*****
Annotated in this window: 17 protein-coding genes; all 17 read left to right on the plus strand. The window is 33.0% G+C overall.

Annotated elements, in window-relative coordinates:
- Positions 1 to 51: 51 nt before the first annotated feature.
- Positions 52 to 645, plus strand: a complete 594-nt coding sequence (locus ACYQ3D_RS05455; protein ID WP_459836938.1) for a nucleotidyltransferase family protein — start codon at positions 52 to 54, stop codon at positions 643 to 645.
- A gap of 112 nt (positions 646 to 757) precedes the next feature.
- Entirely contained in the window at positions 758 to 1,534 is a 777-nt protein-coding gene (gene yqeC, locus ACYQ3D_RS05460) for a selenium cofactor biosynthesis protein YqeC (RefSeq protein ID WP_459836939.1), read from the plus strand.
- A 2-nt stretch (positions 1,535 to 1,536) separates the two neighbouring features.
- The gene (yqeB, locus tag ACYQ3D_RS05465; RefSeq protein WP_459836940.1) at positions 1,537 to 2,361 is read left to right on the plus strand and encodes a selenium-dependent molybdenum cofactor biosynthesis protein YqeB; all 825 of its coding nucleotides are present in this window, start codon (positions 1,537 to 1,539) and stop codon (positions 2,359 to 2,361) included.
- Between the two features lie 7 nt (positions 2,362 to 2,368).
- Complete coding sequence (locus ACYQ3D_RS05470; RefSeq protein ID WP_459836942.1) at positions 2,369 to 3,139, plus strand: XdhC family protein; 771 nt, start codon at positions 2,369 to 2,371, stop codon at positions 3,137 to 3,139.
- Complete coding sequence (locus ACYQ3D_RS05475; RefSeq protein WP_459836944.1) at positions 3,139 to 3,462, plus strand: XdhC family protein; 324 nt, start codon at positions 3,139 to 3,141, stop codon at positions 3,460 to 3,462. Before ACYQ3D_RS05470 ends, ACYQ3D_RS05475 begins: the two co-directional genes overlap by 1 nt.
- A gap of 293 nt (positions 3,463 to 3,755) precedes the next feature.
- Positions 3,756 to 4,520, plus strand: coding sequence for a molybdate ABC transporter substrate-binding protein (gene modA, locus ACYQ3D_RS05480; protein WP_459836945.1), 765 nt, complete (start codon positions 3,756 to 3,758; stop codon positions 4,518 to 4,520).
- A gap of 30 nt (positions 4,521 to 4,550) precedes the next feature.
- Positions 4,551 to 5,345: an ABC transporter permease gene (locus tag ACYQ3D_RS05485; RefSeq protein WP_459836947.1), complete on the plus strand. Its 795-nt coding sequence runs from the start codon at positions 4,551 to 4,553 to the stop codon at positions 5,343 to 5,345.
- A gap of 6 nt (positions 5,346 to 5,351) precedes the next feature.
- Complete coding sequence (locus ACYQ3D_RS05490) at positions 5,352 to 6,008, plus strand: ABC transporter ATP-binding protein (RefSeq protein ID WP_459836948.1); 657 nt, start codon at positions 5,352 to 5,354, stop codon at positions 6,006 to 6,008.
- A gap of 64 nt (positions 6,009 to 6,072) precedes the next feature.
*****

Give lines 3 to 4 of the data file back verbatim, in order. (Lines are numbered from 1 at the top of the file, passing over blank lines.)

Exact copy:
- Positions 1 to 51: 51 nt before the first annotated feature.
- Positions 52 to 645, plus strand: a complete 594-nt coding sequence (locus ACYQ3D_RS05455; protein ID WP_459836938.1) for a nucleotidyltransferase family protein — start codon at positions 52 to 54, stop codon at positions 643 to 645.